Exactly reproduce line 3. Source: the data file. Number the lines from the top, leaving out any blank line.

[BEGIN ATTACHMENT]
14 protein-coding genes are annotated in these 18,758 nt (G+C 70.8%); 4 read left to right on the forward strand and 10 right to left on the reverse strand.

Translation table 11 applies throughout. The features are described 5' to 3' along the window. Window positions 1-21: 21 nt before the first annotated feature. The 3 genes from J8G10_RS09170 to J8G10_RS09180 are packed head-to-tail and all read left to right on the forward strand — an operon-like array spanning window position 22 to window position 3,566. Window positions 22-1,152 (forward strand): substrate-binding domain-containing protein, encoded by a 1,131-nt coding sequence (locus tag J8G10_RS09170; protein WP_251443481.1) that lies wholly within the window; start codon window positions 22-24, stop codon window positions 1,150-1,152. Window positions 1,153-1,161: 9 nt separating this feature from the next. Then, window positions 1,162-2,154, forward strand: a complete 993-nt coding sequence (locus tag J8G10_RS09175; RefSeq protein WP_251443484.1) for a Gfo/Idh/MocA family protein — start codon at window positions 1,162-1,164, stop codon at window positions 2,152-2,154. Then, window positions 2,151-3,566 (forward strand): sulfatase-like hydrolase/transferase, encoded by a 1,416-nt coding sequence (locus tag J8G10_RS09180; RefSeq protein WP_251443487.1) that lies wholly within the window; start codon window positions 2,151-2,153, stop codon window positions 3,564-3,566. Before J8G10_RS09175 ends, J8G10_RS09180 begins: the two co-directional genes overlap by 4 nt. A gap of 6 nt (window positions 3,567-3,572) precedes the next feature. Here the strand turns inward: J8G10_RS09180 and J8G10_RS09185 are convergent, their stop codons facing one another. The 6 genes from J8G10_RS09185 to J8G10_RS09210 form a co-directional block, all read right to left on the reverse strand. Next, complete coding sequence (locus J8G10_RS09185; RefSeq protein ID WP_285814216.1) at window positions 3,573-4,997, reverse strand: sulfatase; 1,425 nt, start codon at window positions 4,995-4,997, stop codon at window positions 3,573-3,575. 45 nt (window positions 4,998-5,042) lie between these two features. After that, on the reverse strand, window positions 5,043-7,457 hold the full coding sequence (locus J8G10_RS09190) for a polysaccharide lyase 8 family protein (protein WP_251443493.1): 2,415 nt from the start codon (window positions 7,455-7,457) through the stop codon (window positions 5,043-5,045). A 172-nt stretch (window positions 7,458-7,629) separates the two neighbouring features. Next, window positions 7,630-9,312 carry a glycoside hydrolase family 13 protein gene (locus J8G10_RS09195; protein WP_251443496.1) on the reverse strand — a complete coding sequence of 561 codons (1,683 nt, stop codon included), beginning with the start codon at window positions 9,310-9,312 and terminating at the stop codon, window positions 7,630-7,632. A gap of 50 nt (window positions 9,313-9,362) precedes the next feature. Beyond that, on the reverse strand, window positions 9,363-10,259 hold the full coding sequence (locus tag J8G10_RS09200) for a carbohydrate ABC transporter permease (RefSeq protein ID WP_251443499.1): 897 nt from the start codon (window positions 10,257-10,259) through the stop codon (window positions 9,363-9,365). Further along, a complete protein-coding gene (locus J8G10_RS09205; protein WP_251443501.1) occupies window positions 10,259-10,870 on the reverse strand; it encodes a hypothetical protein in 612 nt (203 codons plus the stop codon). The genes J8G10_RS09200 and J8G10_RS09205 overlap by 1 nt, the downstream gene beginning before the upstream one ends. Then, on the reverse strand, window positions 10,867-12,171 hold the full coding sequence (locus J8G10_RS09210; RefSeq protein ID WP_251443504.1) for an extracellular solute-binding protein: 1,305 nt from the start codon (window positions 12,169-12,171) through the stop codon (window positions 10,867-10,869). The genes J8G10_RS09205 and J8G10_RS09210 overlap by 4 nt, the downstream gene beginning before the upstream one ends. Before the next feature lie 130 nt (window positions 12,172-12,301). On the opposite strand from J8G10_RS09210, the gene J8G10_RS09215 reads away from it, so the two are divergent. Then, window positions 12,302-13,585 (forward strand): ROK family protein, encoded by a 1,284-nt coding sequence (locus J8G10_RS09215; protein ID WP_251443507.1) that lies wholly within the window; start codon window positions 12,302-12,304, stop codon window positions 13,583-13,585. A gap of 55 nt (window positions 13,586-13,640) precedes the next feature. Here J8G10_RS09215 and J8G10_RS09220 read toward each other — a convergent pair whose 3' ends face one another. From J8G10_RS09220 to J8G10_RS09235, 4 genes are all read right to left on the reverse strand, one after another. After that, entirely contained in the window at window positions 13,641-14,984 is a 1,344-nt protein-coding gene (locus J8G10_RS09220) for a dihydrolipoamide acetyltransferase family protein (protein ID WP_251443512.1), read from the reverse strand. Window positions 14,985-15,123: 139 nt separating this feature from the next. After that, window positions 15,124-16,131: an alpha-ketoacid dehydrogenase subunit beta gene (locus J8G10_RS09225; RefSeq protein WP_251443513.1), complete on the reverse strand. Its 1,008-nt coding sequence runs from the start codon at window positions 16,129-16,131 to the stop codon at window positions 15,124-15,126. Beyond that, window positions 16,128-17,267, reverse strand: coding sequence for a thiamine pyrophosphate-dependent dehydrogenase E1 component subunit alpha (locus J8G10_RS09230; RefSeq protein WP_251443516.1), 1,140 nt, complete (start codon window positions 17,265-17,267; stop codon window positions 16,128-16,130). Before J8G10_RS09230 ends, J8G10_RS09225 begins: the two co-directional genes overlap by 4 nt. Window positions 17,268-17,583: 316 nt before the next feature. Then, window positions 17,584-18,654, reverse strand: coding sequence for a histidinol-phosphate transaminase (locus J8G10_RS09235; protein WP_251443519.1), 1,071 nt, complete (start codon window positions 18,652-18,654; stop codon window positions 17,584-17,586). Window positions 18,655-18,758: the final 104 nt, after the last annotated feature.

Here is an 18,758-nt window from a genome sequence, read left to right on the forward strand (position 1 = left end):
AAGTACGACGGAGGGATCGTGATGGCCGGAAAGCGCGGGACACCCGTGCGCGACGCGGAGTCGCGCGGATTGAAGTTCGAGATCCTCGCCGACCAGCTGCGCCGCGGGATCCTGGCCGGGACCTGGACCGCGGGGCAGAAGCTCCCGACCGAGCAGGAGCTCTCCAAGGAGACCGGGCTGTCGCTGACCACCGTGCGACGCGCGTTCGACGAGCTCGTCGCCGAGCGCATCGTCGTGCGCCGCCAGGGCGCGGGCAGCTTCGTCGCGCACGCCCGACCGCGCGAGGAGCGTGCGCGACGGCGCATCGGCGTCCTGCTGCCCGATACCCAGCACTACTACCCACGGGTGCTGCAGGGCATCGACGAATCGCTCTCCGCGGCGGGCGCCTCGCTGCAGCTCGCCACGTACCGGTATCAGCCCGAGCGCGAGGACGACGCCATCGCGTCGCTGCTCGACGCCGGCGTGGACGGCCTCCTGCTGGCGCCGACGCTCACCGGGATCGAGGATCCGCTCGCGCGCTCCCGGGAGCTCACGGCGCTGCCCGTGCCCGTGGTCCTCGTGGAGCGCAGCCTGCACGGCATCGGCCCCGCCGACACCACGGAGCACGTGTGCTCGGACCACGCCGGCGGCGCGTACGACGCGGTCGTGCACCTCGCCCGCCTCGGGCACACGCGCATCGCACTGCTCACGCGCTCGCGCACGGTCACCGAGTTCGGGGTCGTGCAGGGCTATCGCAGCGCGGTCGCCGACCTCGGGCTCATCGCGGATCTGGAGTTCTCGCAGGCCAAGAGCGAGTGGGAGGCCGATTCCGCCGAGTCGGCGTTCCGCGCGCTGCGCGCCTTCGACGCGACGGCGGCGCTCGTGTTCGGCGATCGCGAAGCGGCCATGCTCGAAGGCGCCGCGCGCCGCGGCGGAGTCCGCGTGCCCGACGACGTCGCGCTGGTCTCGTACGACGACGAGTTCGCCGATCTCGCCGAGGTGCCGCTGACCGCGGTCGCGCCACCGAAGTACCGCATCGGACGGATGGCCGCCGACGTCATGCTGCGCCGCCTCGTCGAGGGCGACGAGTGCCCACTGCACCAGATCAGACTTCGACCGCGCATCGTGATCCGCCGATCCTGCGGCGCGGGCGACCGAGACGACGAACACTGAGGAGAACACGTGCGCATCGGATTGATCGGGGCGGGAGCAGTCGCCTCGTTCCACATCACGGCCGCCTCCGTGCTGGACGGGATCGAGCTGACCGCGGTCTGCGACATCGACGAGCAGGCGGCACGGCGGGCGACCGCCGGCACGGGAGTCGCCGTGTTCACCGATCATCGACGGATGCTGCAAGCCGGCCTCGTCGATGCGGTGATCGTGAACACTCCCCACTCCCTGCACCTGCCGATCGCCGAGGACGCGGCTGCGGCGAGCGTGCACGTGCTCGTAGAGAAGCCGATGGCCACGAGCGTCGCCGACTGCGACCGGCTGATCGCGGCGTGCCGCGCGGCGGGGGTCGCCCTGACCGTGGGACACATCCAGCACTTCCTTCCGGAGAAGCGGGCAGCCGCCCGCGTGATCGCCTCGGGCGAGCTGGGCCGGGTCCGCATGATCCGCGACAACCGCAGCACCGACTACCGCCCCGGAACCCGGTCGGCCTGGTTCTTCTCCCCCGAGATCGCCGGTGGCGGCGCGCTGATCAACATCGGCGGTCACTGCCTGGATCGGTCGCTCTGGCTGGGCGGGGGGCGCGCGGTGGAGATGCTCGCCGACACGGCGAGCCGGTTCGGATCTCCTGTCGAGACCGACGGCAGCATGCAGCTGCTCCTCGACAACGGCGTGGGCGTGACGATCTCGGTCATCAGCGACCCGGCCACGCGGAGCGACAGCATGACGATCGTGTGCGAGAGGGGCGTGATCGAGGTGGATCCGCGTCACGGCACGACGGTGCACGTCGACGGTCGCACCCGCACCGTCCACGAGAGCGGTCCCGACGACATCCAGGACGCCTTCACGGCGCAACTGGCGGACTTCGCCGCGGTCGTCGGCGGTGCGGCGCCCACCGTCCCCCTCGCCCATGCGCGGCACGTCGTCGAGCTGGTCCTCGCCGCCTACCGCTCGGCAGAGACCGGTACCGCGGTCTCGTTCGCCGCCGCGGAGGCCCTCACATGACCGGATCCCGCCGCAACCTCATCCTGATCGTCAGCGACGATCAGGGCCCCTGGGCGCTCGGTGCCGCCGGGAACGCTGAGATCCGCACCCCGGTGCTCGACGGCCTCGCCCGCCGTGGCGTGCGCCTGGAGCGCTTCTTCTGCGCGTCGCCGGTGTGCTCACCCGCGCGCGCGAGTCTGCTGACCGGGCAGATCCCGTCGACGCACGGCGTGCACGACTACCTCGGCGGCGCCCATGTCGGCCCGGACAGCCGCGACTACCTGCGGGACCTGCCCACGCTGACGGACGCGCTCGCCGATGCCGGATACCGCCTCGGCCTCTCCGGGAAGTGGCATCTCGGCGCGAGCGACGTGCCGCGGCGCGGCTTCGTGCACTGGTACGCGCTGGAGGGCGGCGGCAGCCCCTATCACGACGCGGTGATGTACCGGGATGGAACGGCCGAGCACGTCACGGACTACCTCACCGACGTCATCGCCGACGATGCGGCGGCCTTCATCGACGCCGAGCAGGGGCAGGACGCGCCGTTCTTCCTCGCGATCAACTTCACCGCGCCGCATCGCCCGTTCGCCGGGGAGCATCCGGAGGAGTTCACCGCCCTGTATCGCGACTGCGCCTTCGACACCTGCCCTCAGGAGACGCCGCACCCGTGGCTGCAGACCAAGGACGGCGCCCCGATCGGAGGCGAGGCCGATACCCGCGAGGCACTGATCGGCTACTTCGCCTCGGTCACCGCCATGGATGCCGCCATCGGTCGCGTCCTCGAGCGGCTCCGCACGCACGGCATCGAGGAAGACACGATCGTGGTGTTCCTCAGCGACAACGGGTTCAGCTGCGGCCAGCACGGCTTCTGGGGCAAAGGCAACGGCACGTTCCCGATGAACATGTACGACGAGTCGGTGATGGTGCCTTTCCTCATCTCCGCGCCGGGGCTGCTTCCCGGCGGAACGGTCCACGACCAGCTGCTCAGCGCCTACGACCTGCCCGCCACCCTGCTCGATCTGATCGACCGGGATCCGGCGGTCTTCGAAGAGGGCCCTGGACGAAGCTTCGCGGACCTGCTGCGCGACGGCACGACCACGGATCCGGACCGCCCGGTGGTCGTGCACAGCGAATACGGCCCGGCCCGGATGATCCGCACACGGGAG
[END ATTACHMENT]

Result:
Here is an 18,758-nt window from a genome sequence, read left to right on the forward strand (position 1 = left end):